- Qualitative data – This often includes a SWOT analysis and, most importantly, the accumulated solution, market, and business knowledge of the portfolio stakeholders.
- Lean Budget Guardrails – Each portfolio also contains a set of Guardrails, which describe budgetary and spending policies and practices for a specific portfolio. These can be driven by—and are drivers of—elements of the business strategy.
Strategy Formulation is Largely Centralized; Portfolio Execution is Decentralized
In keeping with SAFe Principle #9, Decentralize decision-making, responsibility for forming the business strategy is mostly centralized but also collaborative. Business executives and essential portfolio stakeholders play a vital role. Executing a solution strategy, however, is decentralized to the portfolio. Supported by transparency, constant feedback, KPIs, and appropriate portfolio metrics, only these people have the local knowledge necessary to define, evolve, and budget for value streams. They’re in the best position to establish the relevant Economic Frameworks and manage the development of the solutions necessary to address changing customer needs and new market opportunities.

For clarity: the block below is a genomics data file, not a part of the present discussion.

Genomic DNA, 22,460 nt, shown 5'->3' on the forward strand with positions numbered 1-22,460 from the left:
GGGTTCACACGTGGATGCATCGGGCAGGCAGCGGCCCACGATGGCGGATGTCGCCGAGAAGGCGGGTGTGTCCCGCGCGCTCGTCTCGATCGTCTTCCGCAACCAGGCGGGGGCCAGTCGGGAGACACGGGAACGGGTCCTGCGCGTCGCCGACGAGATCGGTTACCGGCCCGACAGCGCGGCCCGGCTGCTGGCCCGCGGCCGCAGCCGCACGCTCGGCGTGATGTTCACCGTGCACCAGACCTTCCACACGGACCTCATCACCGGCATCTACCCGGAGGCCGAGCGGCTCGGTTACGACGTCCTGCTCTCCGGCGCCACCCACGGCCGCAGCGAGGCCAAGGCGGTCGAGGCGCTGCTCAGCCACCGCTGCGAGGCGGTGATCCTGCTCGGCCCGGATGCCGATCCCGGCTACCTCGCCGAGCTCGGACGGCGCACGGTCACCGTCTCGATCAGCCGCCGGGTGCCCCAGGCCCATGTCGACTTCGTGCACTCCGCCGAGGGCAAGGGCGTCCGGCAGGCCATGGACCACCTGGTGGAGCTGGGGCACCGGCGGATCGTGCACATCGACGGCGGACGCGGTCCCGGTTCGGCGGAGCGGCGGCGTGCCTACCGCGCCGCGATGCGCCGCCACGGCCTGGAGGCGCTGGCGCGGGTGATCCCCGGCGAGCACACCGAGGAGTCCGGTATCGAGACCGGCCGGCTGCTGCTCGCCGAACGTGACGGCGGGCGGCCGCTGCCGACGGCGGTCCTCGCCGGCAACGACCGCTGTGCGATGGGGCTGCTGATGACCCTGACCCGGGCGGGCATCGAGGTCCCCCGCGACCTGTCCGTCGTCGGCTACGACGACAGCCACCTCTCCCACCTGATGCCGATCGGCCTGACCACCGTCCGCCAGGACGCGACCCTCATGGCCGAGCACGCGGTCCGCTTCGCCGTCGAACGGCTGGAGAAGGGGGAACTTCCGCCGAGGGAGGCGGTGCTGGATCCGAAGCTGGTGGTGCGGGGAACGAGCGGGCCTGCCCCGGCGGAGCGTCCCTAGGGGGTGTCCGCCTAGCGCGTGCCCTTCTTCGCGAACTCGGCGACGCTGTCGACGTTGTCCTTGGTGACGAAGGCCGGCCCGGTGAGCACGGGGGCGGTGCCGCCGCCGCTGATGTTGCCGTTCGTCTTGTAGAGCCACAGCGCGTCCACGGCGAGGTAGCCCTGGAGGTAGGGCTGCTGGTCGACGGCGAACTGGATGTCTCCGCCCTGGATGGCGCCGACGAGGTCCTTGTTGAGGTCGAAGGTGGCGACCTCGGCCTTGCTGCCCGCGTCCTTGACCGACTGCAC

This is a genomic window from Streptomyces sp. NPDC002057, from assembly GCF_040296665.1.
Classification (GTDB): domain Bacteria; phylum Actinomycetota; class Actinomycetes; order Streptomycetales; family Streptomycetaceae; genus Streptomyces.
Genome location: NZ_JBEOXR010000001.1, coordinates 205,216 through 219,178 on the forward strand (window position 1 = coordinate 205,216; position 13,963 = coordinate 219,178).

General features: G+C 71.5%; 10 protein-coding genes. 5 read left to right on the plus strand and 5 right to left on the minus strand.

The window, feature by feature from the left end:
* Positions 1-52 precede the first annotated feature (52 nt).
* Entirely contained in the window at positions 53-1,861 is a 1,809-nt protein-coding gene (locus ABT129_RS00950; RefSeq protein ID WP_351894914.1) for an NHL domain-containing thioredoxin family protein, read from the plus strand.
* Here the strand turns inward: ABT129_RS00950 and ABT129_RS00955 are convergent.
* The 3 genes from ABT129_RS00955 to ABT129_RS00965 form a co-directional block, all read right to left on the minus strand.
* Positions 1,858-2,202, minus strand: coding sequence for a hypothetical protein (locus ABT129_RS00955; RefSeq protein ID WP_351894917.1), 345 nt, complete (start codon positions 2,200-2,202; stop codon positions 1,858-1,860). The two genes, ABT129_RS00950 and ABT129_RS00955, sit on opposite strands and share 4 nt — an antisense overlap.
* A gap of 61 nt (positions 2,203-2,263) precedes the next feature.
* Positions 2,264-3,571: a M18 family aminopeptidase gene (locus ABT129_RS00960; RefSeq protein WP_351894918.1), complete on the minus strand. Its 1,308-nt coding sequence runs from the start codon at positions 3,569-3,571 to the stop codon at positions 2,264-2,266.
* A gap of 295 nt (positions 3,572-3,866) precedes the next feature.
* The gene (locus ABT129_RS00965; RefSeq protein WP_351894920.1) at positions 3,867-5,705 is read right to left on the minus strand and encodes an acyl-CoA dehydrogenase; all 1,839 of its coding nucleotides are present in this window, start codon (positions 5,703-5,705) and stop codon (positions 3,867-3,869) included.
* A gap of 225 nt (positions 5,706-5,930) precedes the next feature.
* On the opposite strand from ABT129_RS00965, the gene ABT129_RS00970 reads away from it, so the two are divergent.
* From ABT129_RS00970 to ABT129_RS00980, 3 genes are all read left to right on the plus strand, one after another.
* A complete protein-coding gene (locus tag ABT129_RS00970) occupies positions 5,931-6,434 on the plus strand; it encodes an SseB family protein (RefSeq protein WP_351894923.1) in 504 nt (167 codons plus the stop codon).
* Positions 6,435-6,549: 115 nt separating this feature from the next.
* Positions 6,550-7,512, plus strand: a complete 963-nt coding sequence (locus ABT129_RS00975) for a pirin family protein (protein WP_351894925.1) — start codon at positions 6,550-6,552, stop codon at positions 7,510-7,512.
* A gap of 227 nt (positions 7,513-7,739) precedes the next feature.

Learn More Moore, Geoffrey. Crossing the Chasm (1991, 2014), Inside the Tornado (1995, 2004), and Escape Velocity (2011). Harper Business Essentials.  Ries, Eric. The Lean Startup: How Today’s Entrepreneurs Use Continuous Innovation to Create Radically Successful Businesses. Random House, 2011.  Osterwalder, Alexander; Pigneur, Yves. Business Model Generation: A Handbook for Visionaries, Game Changers, and Challengers. Wiley. Kindle Edition.  Maurya, Ash. Running Lean: Iterate from Plan A to a Plan That Works. O’Reilly Media, 2012.  Collins, Jim and William Lazier. Beyond Entrepreneurship: Turning Your Business into a Great and Enduring Company. Prentice Hall, 1992.
Last update: 21 September 2018